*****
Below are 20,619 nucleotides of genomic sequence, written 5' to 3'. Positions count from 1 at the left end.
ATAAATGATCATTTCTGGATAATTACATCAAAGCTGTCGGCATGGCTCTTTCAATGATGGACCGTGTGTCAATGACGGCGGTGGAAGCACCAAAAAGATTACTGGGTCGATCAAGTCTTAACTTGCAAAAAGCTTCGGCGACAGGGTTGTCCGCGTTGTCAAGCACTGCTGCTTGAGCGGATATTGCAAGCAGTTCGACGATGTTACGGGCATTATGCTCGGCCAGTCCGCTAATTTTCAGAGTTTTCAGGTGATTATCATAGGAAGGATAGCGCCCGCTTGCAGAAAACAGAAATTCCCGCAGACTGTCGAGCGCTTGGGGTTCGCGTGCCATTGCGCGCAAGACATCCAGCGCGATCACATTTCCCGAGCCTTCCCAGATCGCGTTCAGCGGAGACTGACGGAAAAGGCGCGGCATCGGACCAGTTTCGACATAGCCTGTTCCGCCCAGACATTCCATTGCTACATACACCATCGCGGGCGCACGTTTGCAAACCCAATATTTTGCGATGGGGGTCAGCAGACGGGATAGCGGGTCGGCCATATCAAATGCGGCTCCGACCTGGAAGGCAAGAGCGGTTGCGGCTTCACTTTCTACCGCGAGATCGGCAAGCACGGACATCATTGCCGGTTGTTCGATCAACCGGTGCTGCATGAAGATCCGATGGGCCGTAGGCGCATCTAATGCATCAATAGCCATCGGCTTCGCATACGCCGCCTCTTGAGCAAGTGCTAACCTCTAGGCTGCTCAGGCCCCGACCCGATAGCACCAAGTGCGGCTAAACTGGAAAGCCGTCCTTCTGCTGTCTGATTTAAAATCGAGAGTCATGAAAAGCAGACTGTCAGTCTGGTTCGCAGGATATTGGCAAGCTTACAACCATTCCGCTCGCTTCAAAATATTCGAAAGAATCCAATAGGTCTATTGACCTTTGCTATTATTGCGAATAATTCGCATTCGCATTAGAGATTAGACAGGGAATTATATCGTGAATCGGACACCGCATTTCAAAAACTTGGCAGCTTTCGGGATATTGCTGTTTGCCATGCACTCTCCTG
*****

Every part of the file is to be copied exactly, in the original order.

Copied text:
Below are 20,619 nucleotides of genomic sequence, written 5' to 3'. Positions count from 1 at the left end.
ATAAATGATCATTTCTGGATAATTACATCAAAGCTGTCGGCATGGCTCTTTCAATGATGGACCGTGTGTCAATGACGGCGGTGGAAGCACCAAAAAGATTACTGGGTCGATCAAGTCTTAACTTGCAAAAAGCTTCGGCGACAGGGTTGTCCGCGTTGTCAAGCACTGCTGCTTGAGCGGATATTGCAAGCAGTTCGACGATGTTACGGGCATTATGCTCGGCCAGTCCGCTAATTTTCAGAGTTTTCAGGTGATTATCATAGGAAGGATAGCGCCCGCTTGCAGAAAACAGAAATTCCCGCAGACTGTCGAGCGCTTGGGGTTCGCGTGCCATTGCGCGCAAGACATCCAGCGCGATCACATTTCCCGAGCCTTCCCAGATCGCGTTCAGCGGAGACTGACGGAAAAGGCGCGGCATCGGACCAGTTTCGACATAGCCTGTTCCGCCCAGACATTCCATTGCTACATACACCATCGCGGGCGCACGTTTGCAAACCCAATATTTTGCGATGGGGGTCAGCAGACGGGATAGCGGGTCGGCCATATCAAATGCGGCTCCGACCTGGAAGGCAAGAGCGGTTGCGGCTTCACTTTCTACCGCGAGATCGGCAAGCACGGACATCATTGCCGGTTGTTCGATCAACCGGTGCTGCATGAAGATCCGATGGGCCGTAGGCGCATCTAATGCATCAATAGCCATCGGCTTCGCATACGCCGCCTCTTGAGCAAGTGCTAACCTCTAGGCTGCTCAGGCCCCGACCCGATAGCACCAAGTGCGGCTAAACTGGAAAGCCGTCCTTCTGCTGTCTGATTTAAAATCGAGAGTCATGAAAAGCAGACTGTCAGTCTGGTTCGCAGGATATTGGCAAGCTTACAACCATTCCGCTCGCTTCAAAATATTCGAAAGAATCCAATAGGTCTATTGACCTTTGCTATTATTGCGAATAATTCGCATTCGCATTAGAGATTAGACAGGGAATTATATCGTGAATCGGACACCGCATTTCAAAAACTTGGCAGCTTTCGGGATATTGCTGTTTGCCATGCACTCTCCTG